The food fight arming students with tools to tackle climate change

The food fight arming students with tools to tackle climate change

By Rachael Ridley  April 21st, 2021

Reducing food waste is an effective way to address climate change. But how do we get Australians to take action? Food rescue charity OzHarvest has taken on the challenge with an educational program for primary school students that gives them practical tools to make changes in their homes.


OzHarvest’s Food Education And Sustainability Training, or FEAST, is a curriculum-aligned program for Years 5 and 6 that aims to create future change-makers through education and hands-on learning. The lessons, including proactive cooking classes, teach students the importance of reducing the amount of food that ends up in the bin and how to get creative in the kitchen to waste less food while eating healthy.

More than 10,000 students have already taken part in the 7-10-week program, which can be easily adapted to suit the needs of each school. The program has shown an impressive success rate among participants, with schools reporting a 95% increase in student knowledge, understanding and positive behaviour change regarding food waste and nutrition.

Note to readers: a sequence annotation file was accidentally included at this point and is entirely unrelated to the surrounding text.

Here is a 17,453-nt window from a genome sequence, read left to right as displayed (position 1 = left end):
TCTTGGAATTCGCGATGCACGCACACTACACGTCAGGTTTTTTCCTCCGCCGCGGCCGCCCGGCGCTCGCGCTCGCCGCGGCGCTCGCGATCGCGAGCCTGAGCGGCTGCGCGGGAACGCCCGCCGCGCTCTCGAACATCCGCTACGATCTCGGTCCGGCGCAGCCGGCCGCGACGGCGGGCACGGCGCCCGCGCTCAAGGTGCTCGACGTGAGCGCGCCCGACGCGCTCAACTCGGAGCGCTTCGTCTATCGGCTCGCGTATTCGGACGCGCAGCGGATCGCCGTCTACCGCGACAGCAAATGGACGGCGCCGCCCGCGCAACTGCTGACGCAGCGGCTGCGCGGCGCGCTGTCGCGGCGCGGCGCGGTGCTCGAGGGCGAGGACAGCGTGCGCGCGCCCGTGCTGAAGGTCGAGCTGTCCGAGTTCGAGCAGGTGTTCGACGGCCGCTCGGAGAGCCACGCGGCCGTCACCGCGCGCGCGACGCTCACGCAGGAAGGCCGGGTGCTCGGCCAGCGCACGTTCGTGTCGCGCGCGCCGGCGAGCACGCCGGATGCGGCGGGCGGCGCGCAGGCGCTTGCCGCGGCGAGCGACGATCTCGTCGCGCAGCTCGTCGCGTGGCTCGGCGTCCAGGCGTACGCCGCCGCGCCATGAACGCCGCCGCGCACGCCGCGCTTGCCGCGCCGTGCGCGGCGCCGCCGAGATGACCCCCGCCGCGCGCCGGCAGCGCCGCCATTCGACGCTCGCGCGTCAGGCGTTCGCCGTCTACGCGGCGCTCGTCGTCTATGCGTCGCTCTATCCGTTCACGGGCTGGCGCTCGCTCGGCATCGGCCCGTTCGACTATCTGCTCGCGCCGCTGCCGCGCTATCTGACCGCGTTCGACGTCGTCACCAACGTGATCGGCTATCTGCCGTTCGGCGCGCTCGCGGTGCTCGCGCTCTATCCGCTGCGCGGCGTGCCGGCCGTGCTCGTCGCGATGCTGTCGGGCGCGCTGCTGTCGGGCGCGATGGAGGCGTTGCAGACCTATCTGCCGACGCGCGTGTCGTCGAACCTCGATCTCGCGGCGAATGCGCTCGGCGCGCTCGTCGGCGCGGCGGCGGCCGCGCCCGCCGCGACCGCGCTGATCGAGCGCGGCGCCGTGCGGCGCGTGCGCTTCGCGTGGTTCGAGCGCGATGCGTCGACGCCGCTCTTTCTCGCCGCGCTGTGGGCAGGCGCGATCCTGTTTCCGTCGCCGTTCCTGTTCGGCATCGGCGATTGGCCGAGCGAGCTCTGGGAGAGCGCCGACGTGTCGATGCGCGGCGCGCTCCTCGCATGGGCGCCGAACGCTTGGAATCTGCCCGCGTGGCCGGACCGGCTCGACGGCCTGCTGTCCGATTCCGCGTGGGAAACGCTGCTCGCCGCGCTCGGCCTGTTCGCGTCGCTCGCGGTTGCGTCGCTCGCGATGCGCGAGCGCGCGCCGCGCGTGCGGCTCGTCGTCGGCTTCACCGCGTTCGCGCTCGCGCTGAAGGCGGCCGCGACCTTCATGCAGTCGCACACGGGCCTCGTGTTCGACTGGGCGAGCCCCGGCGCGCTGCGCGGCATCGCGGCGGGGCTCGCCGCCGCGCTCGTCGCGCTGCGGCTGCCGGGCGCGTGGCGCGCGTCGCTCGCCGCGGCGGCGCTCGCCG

FEAST Program Manager, Amelia Berner, says the program is all about real-world learning to build resilience and confidence in kids. 

"FEAST provides teachers with the resources to teach their students important life skills in preparing healthy and delicious food and practical ways to fight food waste," Berner said.

To enable teachers to confidently lead the program in their school, OzHarvest offers accredited face-to-face or online training and 'kitchen kits' to make cooking in the classroom accessible to all schools. A teacher and student portal is also available featuring resources such as lesson plans, student worksheets, videos, recipes books and practical guides. 

Belmore South students participating in OzHarvest's FEAST

Belmore South students participating in OzHarvest's FEAST

FEAST has received positive feedback from teachers and students alike. Bellevue Hill Public School educator, Eliza Levy, said she would recommend it to all teachers. 

“FEAST is so important because students need to know where food comes from to value it. After completing the program, the students walked away and said, ‘I can make a change!’.”

The program has also received recognition from the prestigious Banksia Sustainability Awards, taking home the prize for non-government organisations and not-for-profits. While the team at Planet Ark were hoping to see fellow finalist The Australasian Recycling Label win, we’re not sore losers and were happy to see the award go to such a worthwhile program! 

To find out whether your school is eligible for funding, register your interest with OzHarvest.


Positive Actions

Rachael Ridley

Rachael joined Planet Ark in early 2019 after eight years working in media and publishing as a producer, editor and writer. Rachael loves using her skills in content creation and communication to instigate positive environmental behaviour change. Outside of work, Rachael enjoys spending time in nature and immersing herself in arts and culture.

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